Home > General eLearning Design, Similarities between Course Design and Magic (!) > The Magic of Instructional Design – Thought #8: Less Content Please…

The Magic of Instructional Design – Thought #8: Less Content Please…

Back to some similarities between Instructional Design and Close-up Magic!

There is a classic card trick called “The Ambitious Card”.  A card, (usually signed by the spectator to prove it is not a “fake”) keeps on re-appearing at the top of a pack of cards held by the magician. The magician replaces it in the middle of the cards; it appears again, and again, and again, many phases – sometimes ad nauseum…

When the magician has finally proved his/her knowledge of, and competence in card sleights the ends the routine with the card appearing in a novel way, often in a novel place. The only problem is that many laypeople/spectators have had enough around a quarter of the way through.

There is a lot of existing material about learning SMEs, and their propensity to believe course consumers need and want to know as much as they do. Learning and magic are not about throwing endless “stuff” at people just because you or your SME thinks it is interesting. Think about what the audience needs, as a minimum, and give them that. Anything else that supports the learning can be a link, a web object, a User Tab or an Attachment of some sort. Sometimes, a client or course sponsor demands more in the course. Sometimes we should acquiesce; sometimes it is our “duty” to explain that “less is more”, rather than accepting that “more is more”, (or in this case “Moore is More”). Cathy Moore has a fantastic view on this at http://blog.cathy-moore.com/2010/03/how-to-convert-the-toughest-sme/

I guess my point is this…..sometimes it’s OK to have an eLearning or classroom course cover just one learning point, quickly. We should not be fearful that, in some way, we are short-changing our audience or our sponsor. Recently, I asked a course sponsor whether we could add some more material to an eLearning course, as it was only 8-slides long. He mailed me back saying, (and I paraphrase…) “It’s OK, this is not a complex subject, this is good material, it’s enough – you taught me that“. It was nice to have someone remind me of my own point of view and beliefs :)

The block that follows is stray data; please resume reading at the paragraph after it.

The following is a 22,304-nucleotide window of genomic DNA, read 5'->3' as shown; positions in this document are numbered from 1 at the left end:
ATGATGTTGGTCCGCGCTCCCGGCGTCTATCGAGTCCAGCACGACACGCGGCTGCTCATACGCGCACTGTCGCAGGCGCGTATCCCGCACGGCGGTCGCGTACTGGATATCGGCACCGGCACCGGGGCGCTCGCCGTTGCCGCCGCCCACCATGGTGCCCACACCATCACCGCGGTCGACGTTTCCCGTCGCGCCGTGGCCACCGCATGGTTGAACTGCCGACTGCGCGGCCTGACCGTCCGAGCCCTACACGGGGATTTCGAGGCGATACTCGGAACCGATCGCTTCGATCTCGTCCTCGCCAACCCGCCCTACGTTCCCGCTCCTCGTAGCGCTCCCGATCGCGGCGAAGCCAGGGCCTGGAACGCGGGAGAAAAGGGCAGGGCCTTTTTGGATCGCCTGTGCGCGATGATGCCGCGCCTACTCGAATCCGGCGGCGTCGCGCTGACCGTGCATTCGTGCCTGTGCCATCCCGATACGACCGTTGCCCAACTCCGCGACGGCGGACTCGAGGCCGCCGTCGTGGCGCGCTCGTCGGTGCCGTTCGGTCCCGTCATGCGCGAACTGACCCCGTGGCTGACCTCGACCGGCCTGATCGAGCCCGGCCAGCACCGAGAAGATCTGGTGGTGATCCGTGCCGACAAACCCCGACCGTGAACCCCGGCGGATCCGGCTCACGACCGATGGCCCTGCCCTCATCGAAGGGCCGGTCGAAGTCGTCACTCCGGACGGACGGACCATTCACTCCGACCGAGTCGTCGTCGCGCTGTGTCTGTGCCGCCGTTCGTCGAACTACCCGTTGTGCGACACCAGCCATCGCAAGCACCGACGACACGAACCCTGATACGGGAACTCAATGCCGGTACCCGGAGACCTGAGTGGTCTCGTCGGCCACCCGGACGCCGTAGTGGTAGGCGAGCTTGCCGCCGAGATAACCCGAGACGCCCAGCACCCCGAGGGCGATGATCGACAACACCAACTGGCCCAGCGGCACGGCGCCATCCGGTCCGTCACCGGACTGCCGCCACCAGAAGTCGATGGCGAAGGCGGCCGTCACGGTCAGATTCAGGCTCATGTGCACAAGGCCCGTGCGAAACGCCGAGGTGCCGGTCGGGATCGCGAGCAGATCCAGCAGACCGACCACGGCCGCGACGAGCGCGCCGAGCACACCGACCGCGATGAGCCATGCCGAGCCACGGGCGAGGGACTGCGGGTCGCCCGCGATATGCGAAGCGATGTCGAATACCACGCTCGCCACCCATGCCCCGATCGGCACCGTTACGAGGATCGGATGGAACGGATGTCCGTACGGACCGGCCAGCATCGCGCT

I recently performed the “Ambitious Card” with one-phase only. I had a card chosen and signed, the card was signed, put back on top of the rest of the cards. I cut the cards, and completed the cut, and the card was back on top. My audience loved it. I had just proved the futility of shuffling with another trick, and now I had just proved the futility of cutting.

Perhaps we can get our learning audiences to like us more if we just remember to give them less.

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  1. November 22, 2010 at 8:46 pm | #1

    Hi Bruce, Thanks for the magical perspective! I am a big fan of Action Mapping and try to use the process with all of my clients- While we don’t always end up with a course that’s free of extraneous info, it’s great to start with action mapping and blank slate- rather than with a 200 slide PPT deck and add information back from there.

    -Ethan

    • November 23, 2010 at 5:20 pm | #2

      Thanks for the comment Ethan. I work mainly with clients who have that idea, whi already have that PowerPoint. I always try and link the “behaviour” side, (the “Actions” in Action Mapping) into the slides, and try to get to a position where I have a hybrid. I think people are very open to ideas, even when they have a slideset, and sometimes, it’s too much of a cultural shock to go immediately away from a known and accepted corporate look and feel when moving to en eLearning culture.
      Take care.
      Bruce

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